Luc de la Durantaye, Managing Director, Asset Allocation and Currency Management, CIBC Asset Management
"I think it's important to remind investors that it's been proven time and again that global diversification, including a broad exposure to a basket of foreign currency, has actually helped diversify their portfolio and reduce volatility over time, from a Canadian investor’s perspective. Much like trying to time specific stocks in and out, timing specific currencies in and out is a very difficult thing to do successfully, and unless you're someone that can dedicate a lot of time to it, that's something that we wouldn't recommend being done on a regular basis."
Global indices not diverse from a currency perspective
"When you think about a stock portfolio, like an index, the S&P 500 has 500 stocks and the MSCI world has thousands of stocks. Yet when you invest, when you look at your underlying currency exposure, you will have high concentration in the U.S. dollar and the euro and the Japanese yen, which you wouldn't accept in a stock portfolio. In the MSCI world, you have close to, or over 50 percent of your assets that are concentrated in U.S. dollar exposure. So you end up with very concentrated currency portfolio, and the way we address that to some extent is that we diversify the portfolio away from some of these large currencies and invest into stronger fundamentally based currencies which improve the overall diversification of the portfolio and adds value over time."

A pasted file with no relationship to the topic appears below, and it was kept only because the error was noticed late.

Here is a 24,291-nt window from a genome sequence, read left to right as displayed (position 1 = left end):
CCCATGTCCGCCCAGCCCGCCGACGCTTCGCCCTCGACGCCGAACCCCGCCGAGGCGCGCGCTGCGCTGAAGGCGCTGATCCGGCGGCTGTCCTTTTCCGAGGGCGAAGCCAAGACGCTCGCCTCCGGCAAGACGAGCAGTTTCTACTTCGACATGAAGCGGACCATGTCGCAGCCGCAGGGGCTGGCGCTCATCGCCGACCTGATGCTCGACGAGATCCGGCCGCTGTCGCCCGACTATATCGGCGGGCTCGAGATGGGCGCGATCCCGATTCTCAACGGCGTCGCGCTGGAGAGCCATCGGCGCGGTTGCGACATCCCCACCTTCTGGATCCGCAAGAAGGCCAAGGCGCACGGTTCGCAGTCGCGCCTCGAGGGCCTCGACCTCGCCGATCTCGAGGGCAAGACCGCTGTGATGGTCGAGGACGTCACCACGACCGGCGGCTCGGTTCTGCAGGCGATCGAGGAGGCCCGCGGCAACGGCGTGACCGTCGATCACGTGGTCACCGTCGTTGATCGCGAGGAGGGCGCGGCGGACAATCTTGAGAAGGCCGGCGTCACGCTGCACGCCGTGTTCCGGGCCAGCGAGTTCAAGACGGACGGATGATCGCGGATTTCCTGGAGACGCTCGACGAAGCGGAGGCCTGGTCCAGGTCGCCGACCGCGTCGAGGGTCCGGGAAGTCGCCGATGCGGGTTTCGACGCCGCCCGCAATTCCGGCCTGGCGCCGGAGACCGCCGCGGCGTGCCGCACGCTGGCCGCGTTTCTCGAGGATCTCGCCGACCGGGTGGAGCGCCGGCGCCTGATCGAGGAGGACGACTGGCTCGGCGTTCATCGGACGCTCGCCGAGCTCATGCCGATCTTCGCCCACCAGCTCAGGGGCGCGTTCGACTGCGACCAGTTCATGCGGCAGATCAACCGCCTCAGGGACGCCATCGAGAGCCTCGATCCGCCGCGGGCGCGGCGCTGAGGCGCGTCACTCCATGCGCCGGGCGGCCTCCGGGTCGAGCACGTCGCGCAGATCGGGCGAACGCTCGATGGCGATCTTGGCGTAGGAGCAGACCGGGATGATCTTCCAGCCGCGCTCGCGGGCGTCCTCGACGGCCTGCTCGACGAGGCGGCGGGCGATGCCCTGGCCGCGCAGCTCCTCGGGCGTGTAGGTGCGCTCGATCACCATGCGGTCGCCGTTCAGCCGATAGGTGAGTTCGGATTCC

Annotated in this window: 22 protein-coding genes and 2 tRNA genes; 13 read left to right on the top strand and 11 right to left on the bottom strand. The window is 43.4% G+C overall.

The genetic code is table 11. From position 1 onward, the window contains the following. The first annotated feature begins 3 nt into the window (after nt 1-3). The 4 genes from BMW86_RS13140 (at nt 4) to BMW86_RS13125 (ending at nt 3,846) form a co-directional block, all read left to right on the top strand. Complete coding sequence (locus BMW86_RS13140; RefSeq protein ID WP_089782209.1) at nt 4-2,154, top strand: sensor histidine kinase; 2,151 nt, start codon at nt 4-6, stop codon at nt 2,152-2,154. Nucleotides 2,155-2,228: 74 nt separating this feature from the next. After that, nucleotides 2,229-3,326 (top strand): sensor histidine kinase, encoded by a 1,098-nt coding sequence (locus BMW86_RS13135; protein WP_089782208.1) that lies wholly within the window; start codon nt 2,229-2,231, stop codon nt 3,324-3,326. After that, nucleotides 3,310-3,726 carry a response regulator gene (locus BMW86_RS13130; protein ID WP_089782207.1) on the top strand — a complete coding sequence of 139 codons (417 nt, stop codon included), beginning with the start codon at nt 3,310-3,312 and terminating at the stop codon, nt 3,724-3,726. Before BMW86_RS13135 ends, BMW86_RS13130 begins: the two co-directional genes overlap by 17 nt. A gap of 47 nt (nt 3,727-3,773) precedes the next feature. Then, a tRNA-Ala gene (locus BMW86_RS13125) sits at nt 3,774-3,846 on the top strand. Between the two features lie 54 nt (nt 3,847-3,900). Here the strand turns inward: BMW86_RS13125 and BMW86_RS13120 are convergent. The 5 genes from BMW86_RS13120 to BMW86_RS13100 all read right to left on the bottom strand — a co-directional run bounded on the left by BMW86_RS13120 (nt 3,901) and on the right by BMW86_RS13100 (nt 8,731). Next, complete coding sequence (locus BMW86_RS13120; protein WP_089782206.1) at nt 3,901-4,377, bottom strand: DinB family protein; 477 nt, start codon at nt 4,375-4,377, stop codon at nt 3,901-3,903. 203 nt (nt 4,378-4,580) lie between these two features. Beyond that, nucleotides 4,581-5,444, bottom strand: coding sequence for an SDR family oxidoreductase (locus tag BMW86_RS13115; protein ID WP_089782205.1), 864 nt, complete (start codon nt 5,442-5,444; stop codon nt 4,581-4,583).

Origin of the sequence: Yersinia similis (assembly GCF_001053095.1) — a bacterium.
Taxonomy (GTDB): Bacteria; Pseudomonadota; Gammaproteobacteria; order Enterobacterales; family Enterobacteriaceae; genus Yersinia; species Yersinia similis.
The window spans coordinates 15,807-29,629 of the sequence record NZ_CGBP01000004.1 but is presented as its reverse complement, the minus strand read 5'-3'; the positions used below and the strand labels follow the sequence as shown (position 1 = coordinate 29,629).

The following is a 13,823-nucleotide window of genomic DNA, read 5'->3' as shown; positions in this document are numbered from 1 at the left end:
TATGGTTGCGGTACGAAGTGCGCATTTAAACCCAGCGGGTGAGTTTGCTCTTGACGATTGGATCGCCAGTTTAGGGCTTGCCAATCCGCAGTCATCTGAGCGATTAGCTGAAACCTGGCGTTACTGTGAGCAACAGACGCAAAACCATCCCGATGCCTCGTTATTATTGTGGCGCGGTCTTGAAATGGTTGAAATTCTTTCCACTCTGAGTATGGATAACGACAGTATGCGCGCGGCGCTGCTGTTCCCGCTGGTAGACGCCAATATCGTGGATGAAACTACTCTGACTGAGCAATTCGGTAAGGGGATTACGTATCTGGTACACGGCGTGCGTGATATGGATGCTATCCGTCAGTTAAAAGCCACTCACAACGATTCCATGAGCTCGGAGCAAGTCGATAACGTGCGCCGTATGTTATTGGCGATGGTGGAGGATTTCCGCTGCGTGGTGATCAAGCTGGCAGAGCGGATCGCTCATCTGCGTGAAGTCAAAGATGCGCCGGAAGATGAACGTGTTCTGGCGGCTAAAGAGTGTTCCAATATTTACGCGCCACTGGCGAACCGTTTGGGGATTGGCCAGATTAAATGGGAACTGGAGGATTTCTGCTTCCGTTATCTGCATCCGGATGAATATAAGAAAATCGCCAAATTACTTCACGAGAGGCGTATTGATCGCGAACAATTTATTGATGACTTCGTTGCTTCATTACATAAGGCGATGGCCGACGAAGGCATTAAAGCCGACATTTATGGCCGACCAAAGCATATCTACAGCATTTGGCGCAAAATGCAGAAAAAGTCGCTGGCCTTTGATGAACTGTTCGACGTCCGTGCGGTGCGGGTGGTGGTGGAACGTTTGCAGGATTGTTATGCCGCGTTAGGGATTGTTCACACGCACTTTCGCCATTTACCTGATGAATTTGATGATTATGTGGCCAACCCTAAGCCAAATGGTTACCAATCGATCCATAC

Managing currency in a balanced portfolio
"How do we how do we manage currency in a balanced portfolio is was much like managing an equity portfolio, which is we pay attention to the fundamentals of each country's currency, and we reduce the currency exposure of countries with poor or weak fundamentals, and increase currency exposure in countries that have strong currency fundamentals, and that creates added value to the portfolio by having appreciating currencies in the portfolio and reducing currencies that are likely to depreciate."